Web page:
There is no doubt that Malawi is a country facing innumerable problems.
Two and half years have passed since Malawians reengaged President Peter Mutharika’s Democratic Progressive Party (DPP) to lead the country.
The expectations among the public were that the ‘new’ DPP administration would walk the talk on campaign promises.
But the rhetoric, which has become the hallmark of the ‘new’ administration, is only breeding frustration and anger.
And no one seems to care about what is happening to the poor masses.
The executive arrogance that the country is beginning to learn to live with is only taking the country backwards.
It is no surprise that DPP through its Central Region Vice-President Hetherwick Ntaba has elected to rubbish calls asking the party to return the taxpayers’ money it forcibly and shamelessly obtained from some parastatals and Mzuzu and Blantyre city councils.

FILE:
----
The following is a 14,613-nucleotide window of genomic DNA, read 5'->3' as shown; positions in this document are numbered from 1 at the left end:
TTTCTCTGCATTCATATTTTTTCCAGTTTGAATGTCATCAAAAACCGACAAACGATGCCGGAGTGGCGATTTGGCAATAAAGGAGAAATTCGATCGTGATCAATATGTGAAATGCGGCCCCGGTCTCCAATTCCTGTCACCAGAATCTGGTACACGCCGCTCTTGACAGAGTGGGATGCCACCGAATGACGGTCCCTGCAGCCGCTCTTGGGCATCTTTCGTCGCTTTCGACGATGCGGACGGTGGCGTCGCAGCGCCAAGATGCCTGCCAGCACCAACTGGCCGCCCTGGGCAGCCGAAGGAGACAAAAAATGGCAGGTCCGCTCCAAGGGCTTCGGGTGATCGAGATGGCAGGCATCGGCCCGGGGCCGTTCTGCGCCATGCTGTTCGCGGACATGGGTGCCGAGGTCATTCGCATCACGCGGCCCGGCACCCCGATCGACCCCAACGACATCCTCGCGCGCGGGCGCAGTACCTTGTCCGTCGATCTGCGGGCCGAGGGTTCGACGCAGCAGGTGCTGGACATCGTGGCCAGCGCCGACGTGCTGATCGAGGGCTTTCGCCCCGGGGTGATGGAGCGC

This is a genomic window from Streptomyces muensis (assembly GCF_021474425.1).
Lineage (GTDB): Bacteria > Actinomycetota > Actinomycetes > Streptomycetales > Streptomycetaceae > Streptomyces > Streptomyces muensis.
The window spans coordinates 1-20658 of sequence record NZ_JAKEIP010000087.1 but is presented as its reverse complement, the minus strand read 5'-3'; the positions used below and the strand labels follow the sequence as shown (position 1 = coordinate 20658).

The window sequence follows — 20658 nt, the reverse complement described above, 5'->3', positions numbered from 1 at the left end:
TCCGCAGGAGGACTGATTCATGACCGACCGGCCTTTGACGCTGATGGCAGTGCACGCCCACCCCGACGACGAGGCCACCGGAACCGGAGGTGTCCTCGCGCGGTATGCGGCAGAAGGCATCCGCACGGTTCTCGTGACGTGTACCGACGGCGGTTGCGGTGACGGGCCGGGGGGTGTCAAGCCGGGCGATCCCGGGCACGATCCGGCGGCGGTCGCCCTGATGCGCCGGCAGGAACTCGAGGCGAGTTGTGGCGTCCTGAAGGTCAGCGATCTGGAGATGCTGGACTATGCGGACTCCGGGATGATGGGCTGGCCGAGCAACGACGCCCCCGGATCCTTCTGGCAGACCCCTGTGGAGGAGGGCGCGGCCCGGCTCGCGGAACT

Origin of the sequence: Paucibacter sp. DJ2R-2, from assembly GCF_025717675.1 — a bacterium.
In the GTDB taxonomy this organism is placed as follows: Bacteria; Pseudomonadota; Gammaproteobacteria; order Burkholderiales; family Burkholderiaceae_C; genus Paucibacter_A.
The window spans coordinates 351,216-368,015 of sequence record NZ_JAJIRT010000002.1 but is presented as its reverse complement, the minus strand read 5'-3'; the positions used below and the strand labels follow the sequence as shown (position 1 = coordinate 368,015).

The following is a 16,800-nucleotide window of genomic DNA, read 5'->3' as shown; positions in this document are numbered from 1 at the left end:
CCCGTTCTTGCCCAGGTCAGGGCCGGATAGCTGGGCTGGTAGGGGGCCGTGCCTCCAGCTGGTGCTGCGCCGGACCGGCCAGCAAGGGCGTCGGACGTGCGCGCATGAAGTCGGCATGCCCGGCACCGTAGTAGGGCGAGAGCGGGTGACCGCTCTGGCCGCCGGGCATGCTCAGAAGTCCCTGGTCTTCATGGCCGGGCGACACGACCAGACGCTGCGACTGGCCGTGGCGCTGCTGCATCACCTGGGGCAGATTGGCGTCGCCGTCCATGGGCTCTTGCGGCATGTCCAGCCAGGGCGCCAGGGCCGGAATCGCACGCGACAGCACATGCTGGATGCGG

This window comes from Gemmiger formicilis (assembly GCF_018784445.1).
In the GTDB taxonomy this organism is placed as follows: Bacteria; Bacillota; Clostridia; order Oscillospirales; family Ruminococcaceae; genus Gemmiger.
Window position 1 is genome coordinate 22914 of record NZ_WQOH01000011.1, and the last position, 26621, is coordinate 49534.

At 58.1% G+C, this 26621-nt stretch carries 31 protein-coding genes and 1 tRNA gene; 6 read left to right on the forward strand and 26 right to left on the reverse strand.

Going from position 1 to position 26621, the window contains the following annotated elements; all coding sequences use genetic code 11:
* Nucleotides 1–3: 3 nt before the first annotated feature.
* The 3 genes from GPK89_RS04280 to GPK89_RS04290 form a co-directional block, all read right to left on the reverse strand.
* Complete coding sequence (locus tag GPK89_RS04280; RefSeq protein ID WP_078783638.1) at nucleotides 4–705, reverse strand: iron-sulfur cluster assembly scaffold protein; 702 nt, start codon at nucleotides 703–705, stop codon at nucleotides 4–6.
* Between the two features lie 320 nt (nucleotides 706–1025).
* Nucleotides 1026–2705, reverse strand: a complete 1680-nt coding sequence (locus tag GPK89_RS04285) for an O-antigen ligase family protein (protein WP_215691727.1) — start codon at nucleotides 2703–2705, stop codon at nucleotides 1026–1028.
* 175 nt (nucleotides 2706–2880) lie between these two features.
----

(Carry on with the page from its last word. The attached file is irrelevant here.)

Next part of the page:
At a time the councils, for example, are far from satisfying the demands of social services from theirs residents the last thing the government would do is to be stubborn on the difficult-to-generate income at least when the government promised and is thinly pursuing reforms in various sectors.
But this perhaps need not be a surprise at all.
Apparently, the DPP government has for the greater part of two years demonstrated that it is a huge obstacle to the dreams of Malawians.
Even though public sector reforms remain a necessary and ongoing policy objective for many developing countries the country’s leadership is not effective enough to inspire and let alone implement the same.
The DPP methods of governance as well as development, as portrayed in the city councils’ money, are a reflection of lack of ethical leadership and integrity.
And Ntaba’s remarks just confirm that the DPP’s is but predatory leadership which erodes the country’s central public administration, which ends up being used for its own aggrandisement.
But this has to stop if the country is to realise its dreams.
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